The impervious surface area depends partly on the landuse classification and partly on the fractional vegetation cover (fvca) images. The assumption is made that the non-vegetated fraction of pixels classified as urban is impervious. Pixels classified as non-urban are assumed to represent totally pervious surfaces. As such, therefore, the constraint on the 1985 images referred to above will cause the ISA and urban fraction (but not the fractional vegetation cover) to be somewhat underestimated in the 1985 image.
Pixels that became de-urbanized in the landuse classification between 1985 and 2000 are not accepted, which imposes a somewhat restrictive condition on the earlier image (1985) that any pixel not urban in 2000 must also be not urban in the earlier images. Since the easiest mistake to make in classification is to mistake a bright, dry field to be urban, all pixels in the earlier image that were not urban in the later one but classified urban in the earlier one are assumed to be in to be in the bare soil/scrub category. This tends to underestimate the impervious surface area and urban cover a bit on the 1985 image, but has no effect on the fractional vegetation cover.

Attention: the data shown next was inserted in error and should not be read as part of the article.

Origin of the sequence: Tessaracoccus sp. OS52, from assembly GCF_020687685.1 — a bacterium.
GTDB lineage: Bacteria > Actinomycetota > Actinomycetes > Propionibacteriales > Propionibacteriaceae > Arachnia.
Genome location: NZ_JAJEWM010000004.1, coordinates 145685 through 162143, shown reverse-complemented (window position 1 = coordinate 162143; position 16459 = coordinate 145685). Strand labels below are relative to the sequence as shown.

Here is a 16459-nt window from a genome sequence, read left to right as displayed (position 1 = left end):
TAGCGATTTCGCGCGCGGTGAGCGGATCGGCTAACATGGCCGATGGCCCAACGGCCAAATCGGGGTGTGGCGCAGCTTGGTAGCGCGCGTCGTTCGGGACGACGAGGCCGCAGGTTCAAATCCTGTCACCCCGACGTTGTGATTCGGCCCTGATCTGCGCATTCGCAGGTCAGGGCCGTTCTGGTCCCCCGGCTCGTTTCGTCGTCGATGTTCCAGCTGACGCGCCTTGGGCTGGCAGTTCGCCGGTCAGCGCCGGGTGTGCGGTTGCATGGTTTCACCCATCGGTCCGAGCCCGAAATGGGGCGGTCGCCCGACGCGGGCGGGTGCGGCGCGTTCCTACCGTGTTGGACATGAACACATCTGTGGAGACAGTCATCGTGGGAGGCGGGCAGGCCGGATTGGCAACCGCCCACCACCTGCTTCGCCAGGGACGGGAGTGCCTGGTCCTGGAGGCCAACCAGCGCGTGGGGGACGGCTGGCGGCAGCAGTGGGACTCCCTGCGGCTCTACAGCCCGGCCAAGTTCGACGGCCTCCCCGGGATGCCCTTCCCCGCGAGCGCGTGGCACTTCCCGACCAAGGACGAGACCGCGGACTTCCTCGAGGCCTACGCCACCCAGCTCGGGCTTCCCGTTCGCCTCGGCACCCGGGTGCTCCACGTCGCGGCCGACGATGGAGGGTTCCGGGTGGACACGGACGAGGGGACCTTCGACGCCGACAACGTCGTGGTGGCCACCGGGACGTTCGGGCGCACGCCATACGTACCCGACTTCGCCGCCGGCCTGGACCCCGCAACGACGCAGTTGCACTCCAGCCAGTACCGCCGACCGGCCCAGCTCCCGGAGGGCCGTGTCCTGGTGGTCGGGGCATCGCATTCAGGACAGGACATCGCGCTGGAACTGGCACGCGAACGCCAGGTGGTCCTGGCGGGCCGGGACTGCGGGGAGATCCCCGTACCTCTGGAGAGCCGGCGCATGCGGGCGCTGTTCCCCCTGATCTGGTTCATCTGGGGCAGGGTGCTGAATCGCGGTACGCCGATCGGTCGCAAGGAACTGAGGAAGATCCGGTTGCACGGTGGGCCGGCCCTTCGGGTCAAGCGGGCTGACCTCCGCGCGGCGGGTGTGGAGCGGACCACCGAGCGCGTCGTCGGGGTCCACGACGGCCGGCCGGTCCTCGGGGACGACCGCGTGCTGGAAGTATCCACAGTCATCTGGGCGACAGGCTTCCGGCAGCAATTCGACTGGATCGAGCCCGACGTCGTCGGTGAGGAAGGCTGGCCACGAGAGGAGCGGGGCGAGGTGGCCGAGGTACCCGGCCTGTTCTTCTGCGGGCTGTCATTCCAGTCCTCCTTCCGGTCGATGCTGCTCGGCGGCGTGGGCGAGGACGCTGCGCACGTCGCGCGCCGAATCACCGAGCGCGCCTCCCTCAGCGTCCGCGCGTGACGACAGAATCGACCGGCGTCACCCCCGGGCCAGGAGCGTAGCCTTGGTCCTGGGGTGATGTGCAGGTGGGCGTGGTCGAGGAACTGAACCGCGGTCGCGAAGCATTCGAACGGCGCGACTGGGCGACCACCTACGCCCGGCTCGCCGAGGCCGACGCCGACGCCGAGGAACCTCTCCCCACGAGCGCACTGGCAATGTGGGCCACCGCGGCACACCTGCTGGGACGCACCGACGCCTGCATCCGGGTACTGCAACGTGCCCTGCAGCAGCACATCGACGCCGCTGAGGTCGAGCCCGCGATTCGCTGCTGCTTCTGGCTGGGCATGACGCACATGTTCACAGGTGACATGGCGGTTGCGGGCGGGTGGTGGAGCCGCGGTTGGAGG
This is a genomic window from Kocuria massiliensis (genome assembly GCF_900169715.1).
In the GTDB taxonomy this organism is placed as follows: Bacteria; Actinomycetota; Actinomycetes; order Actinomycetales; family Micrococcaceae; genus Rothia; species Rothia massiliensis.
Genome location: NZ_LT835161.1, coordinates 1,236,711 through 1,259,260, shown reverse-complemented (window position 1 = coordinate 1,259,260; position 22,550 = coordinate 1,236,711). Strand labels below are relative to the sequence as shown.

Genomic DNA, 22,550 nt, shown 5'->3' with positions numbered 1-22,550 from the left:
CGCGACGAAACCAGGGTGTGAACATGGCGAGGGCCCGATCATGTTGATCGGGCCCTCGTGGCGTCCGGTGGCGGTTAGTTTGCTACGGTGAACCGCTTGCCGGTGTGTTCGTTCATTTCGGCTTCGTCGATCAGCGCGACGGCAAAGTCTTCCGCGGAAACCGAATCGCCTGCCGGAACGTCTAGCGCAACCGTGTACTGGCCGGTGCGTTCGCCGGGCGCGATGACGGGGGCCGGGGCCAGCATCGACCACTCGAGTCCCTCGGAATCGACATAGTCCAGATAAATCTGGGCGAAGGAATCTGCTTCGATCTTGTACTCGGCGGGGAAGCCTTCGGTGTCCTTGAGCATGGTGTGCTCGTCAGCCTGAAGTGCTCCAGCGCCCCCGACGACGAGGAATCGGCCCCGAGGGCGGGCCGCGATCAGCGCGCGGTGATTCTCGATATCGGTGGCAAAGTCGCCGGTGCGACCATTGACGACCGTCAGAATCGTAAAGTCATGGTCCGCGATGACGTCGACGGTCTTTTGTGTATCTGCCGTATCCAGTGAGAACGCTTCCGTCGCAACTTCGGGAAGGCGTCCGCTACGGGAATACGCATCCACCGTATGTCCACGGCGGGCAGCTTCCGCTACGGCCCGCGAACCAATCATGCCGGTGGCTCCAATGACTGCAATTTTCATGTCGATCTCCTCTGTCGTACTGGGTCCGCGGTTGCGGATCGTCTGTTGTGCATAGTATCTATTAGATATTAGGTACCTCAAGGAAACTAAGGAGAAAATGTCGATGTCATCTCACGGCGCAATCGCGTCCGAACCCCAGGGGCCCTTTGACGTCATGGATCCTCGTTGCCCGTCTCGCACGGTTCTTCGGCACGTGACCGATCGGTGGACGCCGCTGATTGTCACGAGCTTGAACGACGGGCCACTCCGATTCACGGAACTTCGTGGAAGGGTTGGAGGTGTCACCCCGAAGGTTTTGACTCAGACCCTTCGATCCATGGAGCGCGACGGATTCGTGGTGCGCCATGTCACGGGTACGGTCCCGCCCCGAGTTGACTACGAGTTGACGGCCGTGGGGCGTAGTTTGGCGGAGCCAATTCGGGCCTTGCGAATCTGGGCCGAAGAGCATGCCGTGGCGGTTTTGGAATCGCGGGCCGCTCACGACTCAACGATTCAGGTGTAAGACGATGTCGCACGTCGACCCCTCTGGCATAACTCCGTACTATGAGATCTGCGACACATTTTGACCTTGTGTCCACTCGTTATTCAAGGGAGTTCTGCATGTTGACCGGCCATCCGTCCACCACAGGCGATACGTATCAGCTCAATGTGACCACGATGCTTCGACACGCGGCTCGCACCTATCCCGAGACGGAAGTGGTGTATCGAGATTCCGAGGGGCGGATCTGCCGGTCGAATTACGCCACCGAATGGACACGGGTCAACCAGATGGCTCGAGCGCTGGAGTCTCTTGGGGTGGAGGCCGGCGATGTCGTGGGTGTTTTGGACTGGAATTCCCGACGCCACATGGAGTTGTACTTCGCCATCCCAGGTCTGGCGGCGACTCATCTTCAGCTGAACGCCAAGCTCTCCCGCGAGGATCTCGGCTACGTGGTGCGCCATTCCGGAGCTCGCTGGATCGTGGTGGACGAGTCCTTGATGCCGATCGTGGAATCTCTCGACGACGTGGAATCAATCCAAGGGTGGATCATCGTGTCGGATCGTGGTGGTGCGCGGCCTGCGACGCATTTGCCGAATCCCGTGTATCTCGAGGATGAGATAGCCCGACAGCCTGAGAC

For complete information on the processes and algorithms used see the following:
Carlson, T.N. and D.A. J. Ripley, 1997: On the relationship between NDVI, fractional vegetation cover and leaf area index. Remote Sensing of the Environ.,, 62, 241-252.
Gillies. R. R. and T. N. Carlson, 1995: Thermal remote sensing of surface soil water content with partial vegetation cover for incorporation into climate models. J. Appl. Meteor., 34, 745-756.
Hebble, E. E., T. N. Carlson and K. Daniel, 2001: Impervious surface area and residential housing density: a satellite perspective. Geocarto International, 16 13-18.